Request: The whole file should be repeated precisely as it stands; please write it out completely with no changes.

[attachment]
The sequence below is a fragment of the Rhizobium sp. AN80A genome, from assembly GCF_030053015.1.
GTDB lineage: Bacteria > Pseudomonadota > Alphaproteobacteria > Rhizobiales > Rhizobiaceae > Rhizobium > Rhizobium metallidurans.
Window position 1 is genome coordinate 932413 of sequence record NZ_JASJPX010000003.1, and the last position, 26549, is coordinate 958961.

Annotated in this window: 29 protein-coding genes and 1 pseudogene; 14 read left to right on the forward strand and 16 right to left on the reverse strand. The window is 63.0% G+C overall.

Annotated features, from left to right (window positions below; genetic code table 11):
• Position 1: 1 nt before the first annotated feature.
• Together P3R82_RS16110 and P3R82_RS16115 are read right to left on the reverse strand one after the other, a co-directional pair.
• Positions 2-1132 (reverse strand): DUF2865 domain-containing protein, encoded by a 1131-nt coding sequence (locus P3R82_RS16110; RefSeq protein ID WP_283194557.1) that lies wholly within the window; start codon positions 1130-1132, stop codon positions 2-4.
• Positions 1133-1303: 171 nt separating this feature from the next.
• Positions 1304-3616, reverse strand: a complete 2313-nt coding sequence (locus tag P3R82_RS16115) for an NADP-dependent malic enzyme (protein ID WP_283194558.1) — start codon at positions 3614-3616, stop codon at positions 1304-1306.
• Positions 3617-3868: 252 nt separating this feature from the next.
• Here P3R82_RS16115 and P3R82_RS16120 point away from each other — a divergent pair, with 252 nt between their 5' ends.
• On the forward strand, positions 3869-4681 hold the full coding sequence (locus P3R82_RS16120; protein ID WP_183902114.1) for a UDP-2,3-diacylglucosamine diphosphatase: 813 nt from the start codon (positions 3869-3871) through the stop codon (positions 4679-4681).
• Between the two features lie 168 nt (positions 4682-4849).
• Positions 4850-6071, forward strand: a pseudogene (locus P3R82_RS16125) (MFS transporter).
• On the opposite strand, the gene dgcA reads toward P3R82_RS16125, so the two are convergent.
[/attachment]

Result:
The sequence below is a fragment of the Rhizobium sp. AN80A genome, from assembly GCF_030053015.1.
GTDB lineage: Bacteria > Pseudomonadota > Alphaproteobacteria > Rhizobiales > Rhizobiaceae > Rhizobium > Rhizobium metallidurans.
Window position 1 is genome coordinate 932413 of sequence record NZ_JASJPX010000003.1, and the last position, 26549, is coordinate 958961.

Annotated in this window: 29 protein-coding genes and 1 pseudogene; 14 read left to right on the forward strand and 16 right to left on the reverse strand. The window is 63.0% G+C overall.

Annotated features, from left to right (window positions below; genetic code table 11):
• Position 1: 1 nt before the first annotated feature.
• Together P3R82_RS16110 and P3R82_RS16115 are read right to left on the reverse strand one after the other, a co-directional pair.
• Positions 2-1132 (reverse strand): DUF2865 domain-containing protein, encoded by a 1131-nt coding sequence (locus P3R82_RS16110; RefSeq protein ID WP_283194557.1) that lies wholly within the window; start codon positions 1130-1132, stop codon positions 2-4.
• Positions 1133-1303: 171 nt separating this feature from the next.
• Positions 1304-3616, reverse strand: a complete 2313-nt coding sequence (locus tag P3R82_RS16115) for an NADP-dependent malic enzyme (protein ID WP_283194558.1) — start codon at positions 3614-3616, stop codon at positions 1304-1306.
• Positions 3617-3868: 252 nt separating this feature from the next.
• Here P3R82_RS16115 and P3R82_RS16120 point away from each other — a divergent pair, with 252 nt between their 5' ends.
• On the forward strand, positions 3869-4681 hold the full coding sequence (locus P3R82_RS16120; protein ID WP_183902114.1) for a UDP-2,3-diacylglucosamine diphosphatase: 813 nt from the start codon (positions 3869-3871) through the stop codon (positions 4679-4681).
• Between the two features lie 168 nt (positions 4682-4849).
• Positions 4850-6071, forward strand: a pseudogene (locus P3R82_RS16125) (MFS transporter).
• On the opposite strand, the gene dgcA reads toward P3R82_RS16125, so the two are convergent.